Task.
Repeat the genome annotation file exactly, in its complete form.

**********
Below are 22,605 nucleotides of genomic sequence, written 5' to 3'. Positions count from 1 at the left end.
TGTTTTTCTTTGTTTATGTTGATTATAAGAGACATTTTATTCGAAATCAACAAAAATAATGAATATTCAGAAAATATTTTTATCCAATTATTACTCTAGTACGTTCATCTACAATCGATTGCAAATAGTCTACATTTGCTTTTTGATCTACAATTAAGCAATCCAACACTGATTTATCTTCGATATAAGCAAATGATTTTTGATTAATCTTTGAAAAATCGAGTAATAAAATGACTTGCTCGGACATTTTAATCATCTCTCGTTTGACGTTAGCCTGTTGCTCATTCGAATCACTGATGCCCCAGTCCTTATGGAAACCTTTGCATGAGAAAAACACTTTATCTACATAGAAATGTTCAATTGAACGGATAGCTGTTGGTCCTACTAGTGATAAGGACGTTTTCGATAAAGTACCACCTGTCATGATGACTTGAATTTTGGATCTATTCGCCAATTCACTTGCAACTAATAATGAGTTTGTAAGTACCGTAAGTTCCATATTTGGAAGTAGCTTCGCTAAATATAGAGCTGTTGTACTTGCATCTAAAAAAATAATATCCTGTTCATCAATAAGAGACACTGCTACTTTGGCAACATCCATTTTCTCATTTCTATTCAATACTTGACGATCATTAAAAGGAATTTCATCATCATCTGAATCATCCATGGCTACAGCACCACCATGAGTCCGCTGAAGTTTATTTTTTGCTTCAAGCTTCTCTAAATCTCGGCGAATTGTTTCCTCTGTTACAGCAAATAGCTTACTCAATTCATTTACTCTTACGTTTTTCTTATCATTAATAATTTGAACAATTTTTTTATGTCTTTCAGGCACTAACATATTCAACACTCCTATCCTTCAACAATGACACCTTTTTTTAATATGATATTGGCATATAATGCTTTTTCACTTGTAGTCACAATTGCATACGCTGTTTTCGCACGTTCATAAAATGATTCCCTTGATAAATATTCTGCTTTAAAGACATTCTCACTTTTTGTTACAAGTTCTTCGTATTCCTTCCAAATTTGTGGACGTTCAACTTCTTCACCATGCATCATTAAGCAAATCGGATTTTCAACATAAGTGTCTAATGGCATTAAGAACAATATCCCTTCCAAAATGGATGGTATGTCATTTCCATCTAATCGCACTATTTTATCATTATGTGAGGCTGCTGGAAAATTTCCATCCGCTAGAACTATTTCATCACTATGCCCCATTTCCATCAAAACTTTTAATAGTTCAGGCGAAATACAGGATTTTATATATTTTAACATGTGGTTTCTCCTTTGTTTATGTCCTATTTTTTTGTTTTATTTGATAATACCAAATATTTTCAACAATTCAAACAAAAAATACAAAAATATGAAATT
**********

Below are 22,605 nucleotides of genomic sequence, written 5' to 3'. Positions count from 1 at the left end.
TGTTTTTCTTTGTTTATGTTGATTATAAGAGACATTTTATTCGAAATCAACAAAAATAATGAATATTCAGAAAATATTTTTATCCAATTATTACTCTAGTACGTTCATCTACAATCGATTGCAAATAGTCTACATTTGCTTTTTGATCTACAATTAAGCAATCCAACACTGATTTATCTTCGATATAAGCAAATGATTTTTGATTAATCTTTGAAAAATCGAGTAATAAAATGACTTGCTCGGACATTTTAATCATCTCTCGTTTGACGTTAGCCTGTTGCTCATTCGAATCACTGATGCCCCAGTCCTTATGGAAACCTTTGCATGAGAAAAACACTTTATCTACATAGAAATGTTCAATTGAACGGATAGCTGTTGGTCCTACTAGTGATAAGGACGTTTTCGATAAAGTACCACCTGTCATGATGACTTGAATTTTGGATCTATTCGCCAATTCACTTGCAACTAATAATGAGTTTGTAAGTACCGTAAGTTCCATATTTGGAAGTAGCTTCGCTAAATATAGAGCTGTTGTACTTGCATCTAAAAAAATAATATCCTGTTCATCAATAAGAGACACTGCTACTTTGGCAACATCCATTTTCTCATTTCTATTCAATACTTGACGATCATTAAAAGGAATTTCATCATCATCTGAATCATCCATGGCTACAGCACCACCATGAGTCCGCTGAAGTTTATTTTTTGCTTCAAGCTTCTCTAAATCTCGGCGAATTGTTTCCTCTGTTACAGCAAATAGCTTACTCAATTCATTTACTCTTACGTTTTTCTTATCATTAATAATTTGAACAATTTTTTTATGTCTTTCAGGCACTAACATATTCAACACTCCTATCCTTCAACAATGACACCTTTTTTTAATATGATATTGGCATATAATGCTTTTTCACTTGTAGTCACAATTGCATACGCTGTTTTCGCACGTTCATAAAATGATTCCCTTGATAAATATTCTGCTTTAAAGACATTCTCACTTTTTGTTACAAGTTCTTCGTATTCCTTCCAAATTTGTGGACGTTCAACTTCTTCACCATGCATCATTAAGCAAATCGGATTTTCAACATAAGTGTCTAATGGCATTAAGAACAATATCCCTTCCAAAATGGATGGTATGTCATTTCCATCTAATCGCACTATTTTATCATTATGTGAGGCTGCTGGAAAATTTCCATCCGCTAGAACTATTTCATCACTATGCCCCATTTCCATCAAAACTTTTAATAGTTCAGGCGAAATACAGGATTTTATATATTTTAACATGTGGTTTCTCCTTTGTTTATGTCCTATTTTTTTGTTTTATTTGATAATACCAAATATTTTCAACAATTCAAACAAAAAATACAAAAATATGAAATT